In Cleveland it has been snowy, cold, and generally the perfect weather to stay inside and curl up with a blanket, a good book, and my thoughts 🙂 Now I don’t often sit with my thoughts and ask the question as to whether or not my profession has value – both musically and in making my students better humans. Day in and day out I see the effects that private lessons and band and orchestra opportunities can have on students of all ages.
But it is important that I take time to reflect on the advantages of music itself, how I can best teach to enhance these advantages, and (very importantly) how to best communicate these advantages to my studio families.
Have you taken time to reflect on the music advantage recently? This month’s book of the month recommendation helped me reopen the conversation within my own mind … and I enjoyed the read so much that I’m sharing it with you!
In The Music Advantage: How Music Helps Your Child Develop, Learn, and Thrive by Anita Collins, you will find a brilliant example of a PhD who is able to write with the average reader’s understanding in mind. Is there an advantage to studying music? Anita Collins wades through the neuroscience and music education research and breaks it apart in easy-to-read chapters that had me so excited I couldn’t put the book down. In plain terms, Dr. Collins breaks her own research into 4 sections age group sections, and highlights causation vs. correlation in order to keep the research honest and accurate.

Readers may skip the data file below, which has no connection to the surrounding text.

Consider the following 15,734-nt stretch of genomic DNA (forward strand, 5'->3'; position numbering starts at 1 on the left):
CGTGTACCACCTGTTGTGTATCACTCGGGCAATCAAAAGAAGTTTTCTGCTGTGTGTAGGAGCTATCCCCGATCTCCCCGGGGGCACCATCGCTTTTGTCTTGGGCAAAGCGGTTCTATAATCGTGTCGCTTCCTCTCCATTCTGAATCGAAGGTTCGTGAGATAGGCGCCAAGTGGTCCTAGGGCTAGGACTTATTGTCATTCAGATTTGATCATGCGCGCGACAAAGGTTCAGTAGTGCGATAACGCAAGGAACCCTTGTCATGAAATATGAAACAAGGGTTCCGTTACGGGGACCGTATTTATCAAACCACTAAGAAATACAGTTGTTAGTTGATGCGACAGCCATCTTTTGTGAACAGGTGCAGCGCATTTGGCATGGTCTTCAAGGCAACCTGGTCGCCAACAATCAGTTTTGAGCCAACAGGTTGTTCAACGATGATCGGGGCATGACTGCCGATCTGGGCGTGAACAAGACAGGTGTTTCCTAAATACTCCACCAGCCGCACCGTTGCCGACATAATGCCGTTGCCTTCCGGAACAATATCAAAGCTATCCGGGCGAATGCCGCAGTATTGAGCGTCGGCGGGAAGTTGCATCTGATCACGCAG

Collins’ book will not only excite you in your own music teaching, but will give you the tools to better communicate the advantages of music learning to others. This is a huge win for me, as I find that putting my knowledge into words that will engage and encourage my studio parents can be one of the harder parts of teaching.
Collins doesn’t sugarcoat the music learning experience, and she uses real students and stories to make the case for music in each season of a child’s development. She puts high value on the frustration and resilience techniques students develop when learning an instrument. She offers excellent responses when discussing a student quitting music with their parents. She gives important cues to look for in a child’s development that could be better understood or even problem-solved through music learning.
I could go on all day, but I encourage you to grab your own copy. It’s a book well worth having on the shelf, and will equip, excite, and propel you forward in this year of teaching 🙂
Anita Collins has also provided this fun video that is a fantastic resource to share with your studio families!
For this month’s student choice, I present you with resources to get the youngest musicians in your life familiar with various musical genres 🙂 The engaging pictures and rhyming words make these a favorite to introduce in the studio or gift to little ones!
Check out a mom’s review below.